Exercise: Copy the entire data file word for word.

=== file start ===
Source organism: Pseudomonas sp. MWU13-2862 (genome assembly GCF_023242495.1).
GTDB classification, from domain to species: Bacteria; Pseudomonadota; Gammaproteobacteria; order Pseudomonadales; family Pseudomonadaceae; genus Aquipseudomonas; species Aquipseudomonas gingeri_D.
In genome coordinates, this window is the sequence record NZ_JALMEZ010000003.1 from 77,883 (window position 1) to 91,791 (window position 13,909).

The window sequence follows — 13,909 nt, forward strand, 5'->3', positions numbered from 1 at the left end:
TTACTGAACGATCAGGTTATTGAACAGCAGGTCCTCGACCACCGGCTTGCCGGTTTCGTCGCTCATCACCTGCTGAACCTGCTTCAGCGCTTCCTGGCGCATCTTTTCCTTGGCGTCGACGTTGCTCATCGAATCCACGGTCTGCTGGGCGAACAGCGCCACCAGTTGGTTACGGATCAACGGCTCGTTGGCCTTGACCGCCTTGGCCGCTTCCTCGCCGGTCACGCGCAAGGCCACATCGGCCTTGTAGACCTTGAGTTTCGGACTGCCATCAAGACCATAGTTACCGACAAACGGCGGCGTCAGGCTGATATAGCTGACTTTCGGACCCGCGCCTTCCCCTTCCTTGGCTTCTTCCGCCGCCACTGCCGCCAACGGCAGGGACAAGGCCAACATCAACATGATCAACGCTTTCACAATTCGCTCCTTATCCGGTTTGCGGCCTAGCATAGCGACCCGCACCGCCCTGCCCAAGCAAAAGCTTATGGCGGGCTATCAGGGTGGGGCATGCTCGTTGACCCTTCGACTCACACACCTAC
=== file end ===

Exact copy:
Source organism: Pseudomonas sp. MWU13-2862 (genome assembly GCF_023242495.1).
GTDB classification, from domain to species: Bacteria; Pseudomonadota; Gammaproteobacteria; order Pseudomonadales; family Pseudomonadaceae; genus Aquipseudomonas; species Aquipseudomonas gingeri_D.
In genome coordinates, this window is the sequence record NZ_JALMEZ010000003.1 from 77,883 (window position 1) to 91,791 (window position 13,909).

The window sequence follows — 13,909 nt, forward strand, 5'->3', positions numbered from 1 at the left end:
TTACTGAACGATCAGGTTATTGAACAGCAGGTCCTCGACCACCGGCTTGCCGGTTTCGTCGCTCATCACCTGCTGAACCTGCTTCAGCGCTTCCTGGCGCATCTTTTCCTTGGCGTCGACGTTGCTCATCGAATCCACGGTCTGCTGGGCGAACAGCGCCACCAGTTGGTTACGGATCAACGGCTCGTTGGCCTTGACCGCCTTGGCCGCTTCCTCGCCGGTCACGCGCAAGGCCACATCGGCCTTGTAGACCTTGAGTTTCGGACTGCCATCAAGACCATAGTTACCGACAAACGGCGGCGTCAGGCTGATATAGCTGACTTTCGGACCCGCGCCTTCCCCTTCCTTGGCTTCTTCCGCCGCCACTGCCGCCAACGGCAGGGACAAGGCCAACATCAACATGATCAACGCTTTCACAATTCGCTCCTTATCCGGTTTGCGGCCTAGCATAGCGACCCGCACCGCCCTGCCCAAGCAAAAGCTTATGGCGGGCTATCAGGGTGGGGCATGCTCGTTGACCCTTCGACTCACACACCTAC